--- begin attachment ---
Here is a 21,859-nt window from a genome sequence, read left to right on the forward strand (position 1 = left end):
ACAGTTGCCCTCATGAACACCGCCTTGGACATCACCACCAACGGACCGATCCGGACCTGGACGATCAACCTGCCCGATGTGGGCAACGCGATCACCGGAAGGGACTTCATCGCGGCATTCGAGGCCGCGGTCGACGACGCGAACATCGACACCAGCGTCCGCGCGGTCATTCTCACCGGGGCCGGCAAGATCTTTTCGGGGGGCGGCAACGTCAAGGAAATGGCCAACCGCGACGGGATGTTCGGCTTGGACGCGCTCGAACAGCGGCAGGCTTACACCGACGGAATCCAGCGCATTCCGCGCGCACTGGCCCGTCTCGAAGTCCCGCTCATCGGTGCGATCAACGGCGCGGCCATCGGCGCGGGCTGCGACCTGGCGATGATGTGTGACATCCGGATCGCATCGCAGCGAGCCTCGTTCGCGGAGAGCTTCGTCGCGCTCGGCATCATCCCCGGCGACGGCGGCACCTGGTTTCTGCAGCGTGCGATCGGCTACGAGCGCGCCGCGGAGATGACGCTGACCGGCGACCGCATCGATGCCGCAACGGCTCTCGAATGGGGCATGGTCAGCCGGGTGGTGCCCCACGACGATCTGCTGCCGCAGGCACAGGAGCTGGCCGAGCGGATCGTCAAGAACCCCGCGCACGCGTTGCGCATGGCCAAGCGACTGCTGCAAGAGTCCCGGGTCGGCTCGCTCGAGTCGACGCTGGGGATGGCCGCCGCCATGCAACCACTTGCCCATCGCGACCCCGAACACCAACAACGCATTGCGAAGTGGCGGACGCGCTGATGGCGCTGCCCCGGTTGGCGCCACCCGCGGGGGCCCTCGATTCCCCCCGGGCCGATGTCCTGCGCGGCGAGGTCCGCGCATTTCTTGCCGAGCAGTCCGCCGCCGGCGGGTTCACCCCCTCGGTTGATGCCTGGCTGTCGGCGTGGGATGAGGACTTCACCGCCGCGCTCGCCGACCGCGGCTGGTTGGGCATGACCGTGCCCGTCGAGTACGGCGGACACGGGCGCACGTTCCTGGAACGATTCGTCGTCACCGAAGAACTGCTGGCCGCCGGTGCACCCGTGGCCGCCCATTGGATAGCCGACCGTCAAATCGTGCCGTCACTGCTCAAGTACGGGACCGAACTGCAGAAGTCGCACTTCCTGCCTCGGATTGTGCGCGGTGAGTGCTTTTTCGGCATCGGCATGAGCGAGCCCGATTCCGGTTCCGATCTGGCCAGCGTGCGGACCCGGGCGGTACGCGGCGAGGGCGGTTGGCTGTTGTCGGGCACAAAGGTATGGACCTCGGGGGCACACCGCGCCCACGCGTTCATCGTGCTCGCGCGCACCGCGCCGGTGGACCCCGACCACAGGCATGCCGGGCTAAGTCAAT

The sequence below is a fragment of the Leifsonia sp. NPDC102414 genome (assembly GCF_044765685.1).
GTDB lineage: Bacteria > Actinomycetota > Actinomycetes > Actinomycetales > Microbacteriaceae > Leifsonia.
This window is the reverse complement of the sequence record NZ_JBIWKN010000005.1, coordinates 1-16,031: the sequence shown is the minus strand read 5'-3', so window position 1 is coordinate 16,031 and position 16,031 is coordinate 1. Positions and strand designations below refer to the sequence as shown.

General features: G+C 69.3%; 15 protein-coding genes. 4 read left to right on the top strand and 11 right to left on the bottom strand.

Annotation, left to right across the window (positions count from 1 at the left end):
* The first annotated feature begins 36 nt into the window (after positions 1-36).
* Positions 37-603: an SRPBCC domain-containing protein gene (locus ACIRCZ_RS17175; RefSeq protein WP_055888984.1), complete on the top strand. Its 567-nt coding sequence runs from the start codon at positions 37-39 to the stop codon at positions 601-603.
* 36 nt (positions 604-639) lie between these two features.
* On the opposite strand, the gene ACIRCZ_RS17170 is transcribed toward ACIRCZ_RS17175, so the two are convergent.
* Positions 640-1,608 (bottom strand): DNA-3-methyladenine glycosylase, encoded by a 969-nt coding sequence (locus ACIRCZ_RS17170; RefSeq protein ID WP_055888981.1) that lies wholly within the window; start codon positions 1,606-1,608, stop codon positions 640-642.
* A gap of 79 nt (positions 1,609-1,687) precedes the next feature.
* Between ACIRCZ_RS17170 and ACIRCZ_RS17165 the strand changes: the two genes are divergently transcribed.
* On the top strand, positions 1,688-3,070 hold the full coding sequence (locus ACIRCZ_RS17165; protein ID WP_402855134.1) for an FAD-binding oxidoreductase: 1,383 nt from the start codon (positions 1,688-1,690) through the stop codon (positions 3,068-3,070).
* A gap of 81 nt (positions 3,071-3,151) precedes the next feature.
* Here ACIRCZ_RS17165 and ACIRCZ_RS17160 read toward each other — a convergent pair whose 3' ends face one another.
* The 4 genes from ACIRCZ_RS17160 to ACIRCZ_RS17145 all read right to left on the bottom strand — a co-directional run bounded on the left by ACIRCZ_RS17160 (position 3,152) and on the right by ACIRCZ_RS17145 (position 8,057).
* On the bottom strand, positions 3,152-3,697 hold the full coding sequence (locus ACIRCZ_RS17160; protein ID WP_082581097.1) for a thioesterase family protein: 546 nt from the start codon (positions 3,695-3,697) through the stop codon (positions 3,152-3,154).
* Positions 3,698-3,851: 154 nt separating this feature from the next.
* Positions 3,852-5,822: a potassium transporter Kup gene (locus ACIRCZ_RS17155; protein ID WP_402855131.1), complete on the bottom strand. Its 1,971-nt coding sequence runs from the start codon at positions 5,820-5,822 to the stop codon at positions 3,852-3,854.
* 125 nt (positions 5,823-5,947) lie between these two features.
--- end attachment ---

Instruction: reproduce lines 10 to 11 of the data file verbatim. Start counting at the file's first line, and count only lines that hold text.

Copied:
* 36 nt (positions 604-639) lie between these two features.
* On the opposite strand, the gene ACIRCZ_RS17170 is transcribed toward ACIRCZ_RS17175, so the two are convergent.